Contact Lens Correction in Congenital Rubella Syndrome

Rubella, also called German measles, is a communicable viral illness that typically begins with mild fever and lymphadenopathy followed by a characteristic brief appearance of a generalized erythematous, maculopapular rash. Postnatal rubella is generally a mild, self-limited, and relatively benign infection. However, maternal rubella infection during the first trimester of pregnancy can be devastating and can result in miscarriage or the birth of an infant with a constellation of congenital anomalies referred to as congenital rubella syndrome. Prior to the introduction of the rubella vaccine, rubella was endemic worldwide. Since the introduction of the vaccine in 1969, rubella has become rare in North America and many developed countries[1].

Cataracts, congenital heart defects, and sensorineural deafness are the classic triad of congenital rubella syndrome [2]. Ophthalmic abnormalities including cataracts pigmentary retinopathy, infantile glaucoma, corneal clouding, chorioretinitis, iris hypoplasia, lacrimal drainage anomalies, and microphthalmia occur in approximately 40% of cases. Cataracts occur in approximately 25% of children with congenital rubella and are bilateral in approximately 50% of cases[3]. Congenital rubella syndrome is the most common cause of congenital cataracts[4]. Dense cataracts obscuring the visual axis produce deprivation amblyopia and require prompt surgical intervention and proper subsequent visual correction[5]. Contact lenses are a good option for managing refractive error induced from congenital cataracts[6]. 

Take for example a Hispanic female with congenital rubella syndrome who was  adopted by a US military family from Latin America at the age of 5 years. This young patient had a medical history of the classic findings of congenital rubella including cataracts, cardiac problems, and deafness. She also had bilateral cataract surgery before 1 month of age and was left aphakic. Additionally she had a history mental and psychomotor retardation, pigmentary retinopathy, and microphthalmia. At age 8 years, she formed a habit of repetitious facial and eye rubbing which caused bilateral central corneal abrasions and her soft contact lenses to continually dislodge from her eyes. Scleral contact lenses have good on-eye stability and been shown to protect the cornea from mechanical shearing action [7]. Thus, corneal scleral lenses were fitted on this patient in order to correct for aphakia and protect her cornea from further mechanical injury (FIGURE).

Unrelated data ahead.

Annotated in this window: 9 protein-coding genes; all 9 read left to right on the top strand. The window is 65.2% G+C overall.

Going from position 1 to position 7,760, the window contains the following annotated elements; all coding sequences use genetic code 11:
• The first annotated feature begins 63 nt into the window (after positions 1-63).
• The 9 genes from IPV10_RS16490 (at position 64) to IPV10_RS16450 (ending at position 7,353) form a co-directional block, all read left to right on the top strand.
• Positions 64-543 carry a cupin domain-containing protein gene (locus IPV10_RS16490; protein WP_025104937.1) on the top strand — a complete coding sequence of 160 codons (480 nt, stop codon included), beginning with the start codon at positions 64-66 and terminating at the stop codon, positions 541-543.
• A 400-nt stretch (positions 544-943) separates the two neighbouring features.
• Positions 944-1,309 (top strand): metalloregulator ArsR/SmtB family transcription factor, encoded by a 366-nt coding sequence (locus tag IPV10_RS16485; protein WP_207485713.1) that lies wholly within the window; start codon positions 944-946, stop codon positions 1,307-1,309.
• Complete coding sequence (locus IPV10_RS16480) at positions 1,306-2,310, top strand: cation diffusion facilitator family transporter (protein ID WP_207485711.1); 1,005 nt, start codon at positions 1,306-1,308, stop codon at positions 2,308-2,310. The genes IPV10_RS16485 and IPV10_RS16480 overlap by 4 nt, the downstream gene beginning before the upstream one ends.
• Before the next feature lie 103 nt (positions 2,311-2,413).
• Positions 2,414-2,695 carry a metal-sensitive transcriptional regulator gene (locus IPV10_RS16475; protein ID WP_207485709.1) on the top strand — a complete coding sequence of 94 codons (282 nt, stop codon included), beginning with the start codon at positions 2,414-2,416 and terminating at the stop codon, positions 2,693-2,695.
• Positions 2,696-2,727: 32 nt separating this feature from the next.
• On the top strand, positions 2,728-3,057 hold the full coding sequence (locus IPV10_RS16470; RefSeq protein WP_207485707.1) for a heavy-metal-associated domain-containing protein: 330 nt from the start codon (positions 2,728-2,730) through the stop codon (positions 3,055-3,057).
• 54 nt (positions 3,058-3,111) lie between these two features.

Figure 1. Corneo-scleral lenses corrected aphakia and prevented further mechanical injury to the cornea in this patient.

Managing patients with congenital rubella syndrome present challenges due to the  wide range of ophthalmic and systemic disorders. Aphakia from congenital cataracts is common in those affected from fetal viral disease and can be well corrected through contact lenses. Corneal scleral contact lenses should be considered in such cases where the child rubs their eyes creating mechanical injury to the cornea, and continual dislodgment of the corrective lens. Large diameter corneal scleral lenses have the benefit of good on-eye stability and are able to protect the eye from mechanical harm.

REFERENCE

1. Leung, A.K.C., K.L. Hon, and K.F. Leong, Rubella (German measles) revisited. Hong Kong Med J, 2019. 25(2): p. 134-141.

2. Cordier, A.G., et al., Pitfalls in the diagnosis of congenital rubella syndrome in the first trimester of pregnancy. Prenat Diagn, 2012. 32(5): p. 496-7.

3. Best, J.M., Rubella. Semin Fetal Neonatal Med, 2007. 12(3): p. 182-92.

4. Fang, J., et al., Case report: congenital rubella syndrome: a rare but persistent concern in the United States. J Perinatol, 2013. 33(11): p. 899-902.

5. Zetterstrom, C., A. Lundvall, and M. Kugelberg, Cataracts in children. J Cataract Refract Surg, 2005. 31(4): p. 824-40.

6. Lindsay, R.G. and J.T. Chi, Contact lens management of infantile aphakia. Clin Exp Optom, 2010. 93(1): p. 3-14.

7. Rathi, V.M., et al., Fluid-filled scleral contact lenses in vernal keratoconjunctivitis. Eye Contact Lens, 2012. 38(3): p. 203-6.

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